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Using Acoustic Emission Waveform Characterization to Ascertain Where Cracks Originate in Concrete



Yaghoob Farnam, M R. Geiker, Dale P. Bentz, Jason Weiss


Different constituents of concrete can have cracking behavior that varies in terms of the acoustic waveform that is generated. Understanding the waveform may provide insight into the source and behavior of a crack that occurs in a cementitious composite. In this study, passive acoustic emission (AE) was used to investigate the waveform properties of the individual components of concrete (i.e., aggregate, paste, and interfacial transition zone (ITZ)). First, acoustic events produced by cracks generated using mechanical loading in a wedge splitting test were detected. It was observed that cracks that occurred through the aggregate have an AE frequency range between 300 kHz and 400 kHz, while cracks that propagated through the matrix (paste and ITZ) have a frequency range between 100 kHz and 300 kHz. Second, tests were performed using samples which were susceptible to alkali silica reaction; and AE and x-ray computed tomography were used to detect cracking. AE events with a frequency range between 300 kHz to 400 kHz were detected at early ages, suggesting the initiation of cracks within reactive aggregate. At later ages, AE events were detected with frequency ranges of 100 kHz to 300 kHz, indicating crack development and propagation in the matrix.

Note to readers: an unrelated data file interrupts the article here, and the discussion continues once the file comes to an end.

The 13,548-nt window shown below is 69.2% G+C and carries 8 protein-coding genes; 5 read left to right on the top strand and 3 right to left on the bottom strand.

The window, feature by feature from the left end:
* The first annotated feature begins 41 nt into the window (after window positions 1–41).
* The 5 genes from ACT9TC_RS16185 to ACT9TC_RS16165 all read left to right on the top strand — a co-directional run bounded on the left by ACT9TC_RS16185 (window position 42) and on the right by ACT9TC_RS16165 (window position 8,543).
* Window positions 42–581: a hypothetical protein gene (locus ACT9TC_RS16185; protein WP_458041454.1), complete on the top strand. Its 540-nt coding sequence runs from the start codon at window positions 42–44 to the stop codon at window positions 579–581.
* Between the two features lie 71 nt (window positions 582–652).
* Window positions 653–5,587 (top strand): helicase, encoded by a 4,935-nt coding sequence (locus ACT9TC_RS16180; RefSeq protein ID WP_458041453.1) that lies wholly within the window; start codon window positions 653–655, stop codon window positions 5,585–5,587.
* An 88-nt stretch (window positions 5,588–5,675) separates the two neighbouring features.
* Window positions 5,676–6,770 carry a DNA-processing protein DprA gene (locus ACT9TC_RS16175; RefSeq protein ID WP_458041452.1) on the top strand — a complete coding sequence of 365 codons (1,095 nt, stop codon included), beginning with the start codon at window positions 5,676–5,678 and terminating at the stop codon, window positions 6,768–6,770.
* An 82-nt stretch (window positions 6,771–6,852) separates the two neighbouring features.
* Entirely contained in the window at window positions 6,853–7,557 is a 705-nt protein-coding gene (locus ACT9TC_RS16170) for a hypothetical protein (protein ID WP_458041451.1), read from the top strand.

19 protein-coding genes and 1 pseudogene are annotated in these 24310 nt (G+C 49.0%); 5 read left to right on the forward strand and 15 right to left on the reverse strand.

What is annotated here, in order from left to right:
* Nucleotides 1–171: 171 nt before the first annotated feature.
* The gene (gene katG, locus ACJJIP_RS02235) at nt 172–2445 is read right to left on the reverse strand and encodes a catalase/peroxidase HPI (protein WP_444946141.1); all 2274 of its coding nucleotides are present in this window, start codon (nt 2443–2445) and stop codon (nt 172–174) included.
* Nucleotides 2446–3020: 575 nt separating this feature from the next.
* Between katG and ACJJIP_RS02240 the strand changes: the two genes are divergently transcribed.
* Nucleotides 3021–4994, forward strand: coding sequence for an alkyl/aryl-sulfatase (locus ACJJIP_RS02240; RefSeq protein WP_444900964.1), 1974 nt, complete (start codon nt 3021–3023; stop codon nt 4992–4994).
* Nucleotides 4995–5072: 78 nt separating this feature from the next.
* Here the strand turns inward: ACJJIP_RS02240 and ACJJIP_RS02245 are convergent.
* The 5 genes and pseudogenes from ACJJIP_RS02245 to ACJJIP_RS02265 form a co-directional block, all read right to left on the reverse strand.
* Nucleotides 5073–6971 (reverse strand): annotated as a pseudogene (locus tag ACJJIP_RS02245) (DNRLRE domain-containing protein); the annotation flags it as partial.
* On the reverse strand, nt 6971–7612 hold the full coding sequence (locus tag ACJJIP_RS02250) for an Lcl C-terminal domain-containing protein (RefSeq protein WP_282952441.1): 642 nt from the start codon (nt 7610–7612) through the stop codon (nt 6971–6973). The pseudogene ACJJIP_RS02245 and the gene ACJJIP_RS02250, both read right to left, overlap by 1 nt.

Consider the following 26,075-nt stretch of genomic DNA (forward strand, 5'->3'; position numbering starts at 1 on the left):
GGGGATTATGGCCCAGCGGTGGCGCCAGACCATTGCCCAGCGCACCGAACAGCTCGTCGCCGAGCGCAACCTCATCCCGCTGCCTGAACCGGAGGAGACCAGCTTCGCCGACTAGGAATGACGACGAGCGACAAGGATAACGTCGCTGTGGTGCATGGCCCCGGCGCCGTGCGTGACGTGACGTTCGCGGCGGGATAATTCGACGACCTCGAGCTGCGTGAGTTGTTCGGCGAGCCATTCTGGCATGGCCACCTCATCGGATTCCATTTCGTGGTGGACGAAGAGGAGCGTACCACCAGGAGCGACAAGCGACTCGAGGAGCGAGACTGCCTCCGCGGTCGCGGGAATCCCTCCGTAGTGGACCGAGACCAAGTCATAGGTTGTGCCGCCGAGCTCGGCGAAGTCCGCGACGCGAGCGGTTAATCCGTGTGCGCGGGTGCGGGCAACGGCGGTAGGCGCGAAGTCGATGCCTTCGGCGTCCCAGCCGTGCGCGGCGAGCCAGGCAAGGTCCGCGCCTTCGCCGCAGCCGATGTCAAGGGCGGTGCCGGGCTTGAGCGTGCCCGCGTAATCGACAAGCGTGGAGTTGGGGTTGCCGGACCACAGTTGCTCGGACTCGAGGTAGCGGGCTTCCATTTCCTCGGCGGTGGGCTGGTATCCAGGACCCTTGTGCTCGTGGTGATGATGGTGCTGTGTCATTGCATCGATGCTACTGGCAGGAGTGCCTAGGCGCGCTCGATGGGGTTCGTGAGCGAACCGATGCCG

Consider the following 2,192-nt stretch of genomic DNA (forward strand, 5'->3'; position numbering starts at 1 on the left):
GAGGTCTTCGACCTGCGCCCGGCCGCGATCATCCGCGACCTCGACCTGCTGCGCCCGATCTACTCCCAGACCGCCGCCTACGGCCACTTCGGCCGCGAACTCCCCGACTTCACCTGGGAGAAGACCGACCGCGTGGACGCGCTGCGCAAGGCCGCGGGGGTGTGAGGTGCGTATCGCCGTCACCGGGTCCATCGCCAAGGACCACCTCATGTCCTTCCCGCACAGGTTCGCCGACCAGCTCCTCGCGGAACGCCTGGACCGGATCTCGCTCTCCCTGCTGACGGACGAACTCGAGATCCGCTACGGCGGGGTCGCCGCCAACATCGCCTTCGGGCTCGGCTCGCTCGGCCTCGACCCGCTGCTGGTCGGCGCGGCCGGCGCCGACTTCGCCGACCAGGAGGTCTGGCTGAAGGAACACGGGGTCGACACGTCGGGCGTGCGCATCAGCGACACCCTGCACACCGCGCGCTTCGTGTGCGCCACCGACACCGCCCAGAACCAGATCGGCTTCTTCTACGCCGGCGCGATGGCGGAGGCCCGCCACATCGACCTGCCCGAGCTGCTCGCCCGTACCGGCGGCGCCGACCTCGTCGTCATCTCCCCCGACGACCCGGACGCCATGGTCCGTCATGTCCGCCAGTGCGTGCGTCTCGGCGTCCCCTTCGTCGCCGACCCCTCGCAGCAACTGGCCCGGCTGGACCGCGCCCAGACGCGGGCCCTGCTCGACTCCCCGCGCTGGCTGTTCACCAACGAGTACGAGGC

Cement and Concrete Composites


Acoustic Emission, Aggregate, Alkali Silica Reaction, Concrete, Fracture, Matrix


Farnam, Y. , Geiker, M. , Bentz, D. and Weiss, J. (2015), Using Acoustic Emission Waveform Characterization to Ascertain Where Cracks Originate in Concrete, Cement and Concrete Composites, [online],, (Accessed April 12, 2024)
Created April 26, 2015, Updated October 12, 2021